The Big Issue As the world marked the first anniversary of Japan’s Fukushima nuclear disaster this March, South Africa remained poised to open bids for its nuclear energy programme – a contract estimated to be worth a mammoth R500 billion to R1 trillion. The contract to build six new nuclear reactors by 2030 will be
“Last week’s Mail and Guardian ran an article that further illustrates the uncertainty surrounding the actual cost of procuring nuclear power. Similar to a previous article from the Economist that we posted, the article highlights the lack of consensus amongst experts in the field as to what the overall cost for nuclear power can be.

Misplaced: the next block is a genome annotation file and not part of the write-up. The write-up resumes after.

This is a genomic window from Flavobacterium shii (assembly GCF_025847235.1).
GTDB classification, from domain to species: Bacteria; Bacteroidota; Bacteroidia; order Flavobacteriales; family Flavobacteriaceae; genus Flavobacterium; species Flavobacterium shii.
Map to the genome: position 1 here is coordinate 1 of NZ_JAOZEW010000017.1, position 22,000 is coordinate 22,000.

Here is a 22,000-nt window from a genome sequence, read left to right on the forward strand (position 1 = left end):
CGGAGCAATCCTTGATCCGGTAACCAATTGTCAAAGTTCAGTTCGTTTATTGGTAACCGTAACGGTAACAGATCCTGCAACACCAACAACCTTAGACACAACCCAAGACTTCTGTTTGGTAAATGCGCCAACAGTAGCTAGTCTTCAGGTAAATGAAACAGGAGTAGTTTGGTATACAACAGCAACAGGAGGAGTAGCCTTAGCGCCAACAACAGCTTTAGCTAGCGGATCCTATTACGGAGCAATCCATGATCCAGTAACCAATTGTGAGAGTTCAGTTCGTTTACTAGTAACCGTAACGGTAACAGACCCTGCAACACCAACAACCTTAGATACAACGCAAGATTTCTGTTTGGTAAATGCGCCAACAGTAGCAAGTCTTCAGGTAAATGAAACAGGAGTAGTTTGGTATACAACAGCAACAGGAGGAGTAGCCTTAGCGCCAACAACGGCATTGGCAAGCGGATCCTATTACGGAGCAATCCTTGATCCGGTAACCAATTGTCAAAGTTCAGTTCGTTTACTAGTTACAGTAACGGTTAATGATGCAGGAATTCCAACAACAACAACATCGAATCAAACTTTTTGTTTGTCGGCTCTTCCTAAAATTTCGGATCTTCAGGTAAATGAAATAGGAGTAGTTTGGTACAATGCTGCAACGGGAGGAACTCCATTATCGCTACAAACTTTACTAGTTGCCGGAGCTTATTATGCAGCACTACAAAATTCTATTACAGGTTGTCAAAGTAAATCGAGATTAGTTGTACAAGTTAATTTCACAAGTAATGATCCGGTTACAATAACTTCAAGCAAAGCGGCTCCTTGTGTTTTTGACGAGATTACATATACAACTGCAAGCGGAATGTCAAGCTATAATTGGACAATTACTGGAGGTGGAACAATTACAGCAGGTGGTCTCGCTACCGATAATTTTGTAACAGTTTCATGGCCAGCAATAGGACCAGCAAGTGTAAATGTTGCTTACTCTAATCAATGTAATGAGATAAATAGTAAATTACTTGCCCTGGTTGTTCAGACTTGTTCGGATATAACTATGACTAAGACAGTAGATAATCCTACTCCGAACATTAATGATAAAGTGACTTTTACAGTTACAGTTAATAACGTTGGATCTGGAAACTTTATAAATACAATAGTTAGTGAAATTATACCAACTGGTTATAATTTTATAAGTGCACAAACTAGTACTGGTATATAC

Bandwagons and busts Nuclear plants are getting ever more expensive. But Asian countries may build them more cheaply
When we talk of the cost of nuclear power what do we mean? And why are the estimates of nuclear power in South Africa so varied? The article in the Economist helped me gain a deeper understanding. First, there are two types of costs. On the one hand, there is the the “overnight” cost which
Zapiro’s cartoon raises some interesting points. On the one hand, it highlights the potential for “disaster” when something unexpected happens to nuclear power stations (think explosion and fire, Chernobyl April 1986 and the catastrophe of Fukushima I Nuclear Power Plant, March 2011 following the Tōhoku earthquake and tsunami). But on the other hand, and in